The 2014 Mercedes-Benz E 63 S AMG builds upon the recently-facelifted E-Class, and as such it’s an amalgamation of new rounded design elements slapped onto the older angular body. Our test car still looked interesting, with the aggressive AMG bits and the matte paint, while the interior was purely old-school E-Class, all buttoned-up with leather and ambient lighting, aside from the glove-like AMG seats with robotic bolsters that hug you tighter as you turn.
With a 5.5-litre twin-turbo V8 under the bonnet, the standard E 63 AMG produces 557 hp, while our E 63 “S” AMG variant bumps that up to 585 hp with 800 Nm of torque, mated to an optional “4Matic” all-wheel-drive system for the first time in the supersedan’s history. Expectedly, the car is a rocket in the straights, and while the electronic safety nannies are still too aggressive for our liking, even in “Sport Plus” mode, it corners noticeably harder than the old model before the ESP puts a cap on the power. Under heavy braking, even into turns, there’s no drama whatsoever.
The 2014 Mercedes-Benz SL 63 AMG feels a lot like a mildly-upgraded version of the previous-gen SL-Class, but this new one seems to be inspired by the SLS AMG from behind the wheel. Retaining that folding hard-top with the glass roof that can go partially-opaque at the touch of a button, the SL-Class cabin is extensively trimmed in leather, with delicate circular a/c vents straight out of the SLS.
On the track, the car drives like a grand-tourer rather than an all-out sports car, at least in “Sport Plus” attack mode, with its excellent grip, minimal tail-waging, immense power and not-overly-sharp controls. Just like in the sedans, the steering is light and lacks feel, but is decently quick, while the brakes are massively powerful. The SL 63 AMG comes with a 5.5-litre twin-turbo V8, upgraded from 537 hp to 564 hp thanks to the optional Performance Pack that also bumps up the torque to 900 Nm. Yep, it’s a fast car.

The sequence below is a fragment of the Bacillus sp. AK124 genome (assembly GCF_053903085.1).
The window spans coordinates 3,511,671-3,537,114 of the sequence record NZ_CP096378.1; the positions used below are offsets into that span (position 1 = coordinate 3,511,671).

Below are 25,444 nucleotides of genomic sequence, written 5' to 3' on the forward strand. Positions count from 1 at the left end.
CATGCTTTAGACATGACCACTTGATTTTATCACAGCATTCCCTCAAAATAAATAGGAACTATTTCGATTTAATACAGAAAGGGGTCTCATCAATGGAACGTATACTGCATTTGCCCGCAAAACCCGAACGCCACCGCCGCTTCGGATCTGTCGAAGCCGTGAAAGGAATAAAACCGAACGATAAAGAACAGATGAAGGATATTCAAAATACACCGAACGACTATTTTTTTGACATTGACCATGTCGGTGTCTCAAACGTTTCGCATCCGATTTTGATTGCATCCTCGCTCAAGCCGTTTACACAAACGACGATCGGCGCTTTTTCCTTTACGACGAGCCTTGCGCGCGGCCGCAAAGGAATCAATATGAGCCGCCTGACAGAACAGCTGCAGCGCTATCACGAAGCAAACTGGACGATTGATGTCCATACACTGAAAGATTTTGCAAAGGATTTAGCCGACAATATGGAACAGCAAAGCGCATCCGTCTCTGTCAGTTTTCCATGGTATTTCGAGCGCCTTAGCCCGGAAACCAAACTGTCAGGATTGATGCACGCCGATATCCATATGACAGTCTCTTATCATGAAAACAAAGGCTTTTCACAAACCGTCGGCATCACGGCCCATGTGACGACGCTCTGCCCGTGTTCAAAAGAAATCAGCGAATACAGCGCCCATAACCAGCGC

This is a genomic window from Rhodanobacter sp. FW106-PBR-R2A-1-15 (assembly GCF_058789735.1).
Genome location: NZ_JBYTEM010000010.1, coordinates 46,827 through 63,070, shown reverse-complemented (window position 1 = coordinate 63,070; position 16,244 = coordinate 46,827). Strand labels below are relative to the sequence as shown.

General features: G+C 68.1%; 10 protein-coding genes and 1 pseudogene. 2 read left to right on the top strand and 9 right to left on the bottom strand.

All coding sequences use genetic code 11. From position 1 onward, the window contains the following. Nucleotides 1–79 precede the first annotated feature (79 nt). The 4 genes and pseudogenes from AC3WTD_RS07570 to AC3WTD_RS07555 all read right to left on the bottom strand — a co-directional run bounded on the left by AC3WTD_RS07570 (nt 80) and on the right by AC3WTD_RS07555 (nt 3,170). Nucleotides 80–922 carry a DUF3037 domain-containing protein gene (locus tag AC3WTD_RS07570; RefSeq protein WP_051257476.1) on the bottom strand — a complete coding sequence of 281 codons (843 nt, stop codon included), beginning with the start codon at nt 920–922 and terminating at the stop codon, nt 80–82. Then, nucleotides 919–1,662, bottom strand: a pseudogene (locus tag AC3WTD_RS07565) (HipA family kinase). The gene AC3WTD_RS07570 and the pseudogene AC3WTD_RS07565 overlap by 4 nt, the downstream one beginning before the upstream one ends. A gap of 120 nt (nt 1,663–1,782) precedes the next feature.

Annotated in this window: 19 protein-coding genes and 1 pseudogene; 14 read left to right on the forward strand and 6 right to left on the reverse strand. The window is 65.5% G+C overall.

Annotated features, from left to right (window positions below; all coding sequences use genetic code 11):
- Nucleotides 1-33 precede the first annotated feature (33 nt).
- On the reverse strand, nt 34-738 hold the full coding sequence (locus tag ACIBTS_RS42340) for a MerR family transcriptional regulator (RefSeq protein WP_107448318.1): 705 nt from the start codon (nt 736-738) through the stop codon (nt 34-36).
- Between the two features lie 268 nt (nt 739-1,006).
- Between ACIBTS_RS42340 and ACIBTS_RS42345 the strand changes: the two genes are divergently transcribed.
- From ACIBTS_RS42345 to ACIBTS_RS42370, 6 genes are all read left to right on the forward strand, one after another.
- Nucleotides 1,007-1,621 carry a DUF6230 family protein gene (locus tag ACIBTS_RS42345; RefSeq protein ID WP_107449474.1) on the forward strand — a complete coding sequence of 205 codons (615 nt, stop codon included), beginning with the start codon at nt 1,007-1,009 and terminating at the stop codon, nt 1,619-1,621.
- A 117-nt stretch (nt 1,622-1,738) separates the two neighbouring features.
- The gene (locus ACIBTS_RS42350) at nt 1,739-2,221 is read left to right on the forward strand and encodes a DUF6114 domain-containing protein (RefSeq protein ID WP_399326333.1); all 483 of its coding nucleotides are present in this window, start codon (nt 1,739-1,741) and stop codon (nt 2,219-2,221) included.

The 2014 Mercedes-Benz C 63 AMG is, oddly enough, the “oldest” car in our distinguished group aside from the SLS, in its final year before a completely new model takes its place next summer. Available in both coupe and sedan form, the AMG design cues are subtle on the outside, with our test cars sporting black wheels, lip spoilers and bonnet vents. On the inside, it loses little to the E-Class in terms of ambience, aside from a bit of elbow room.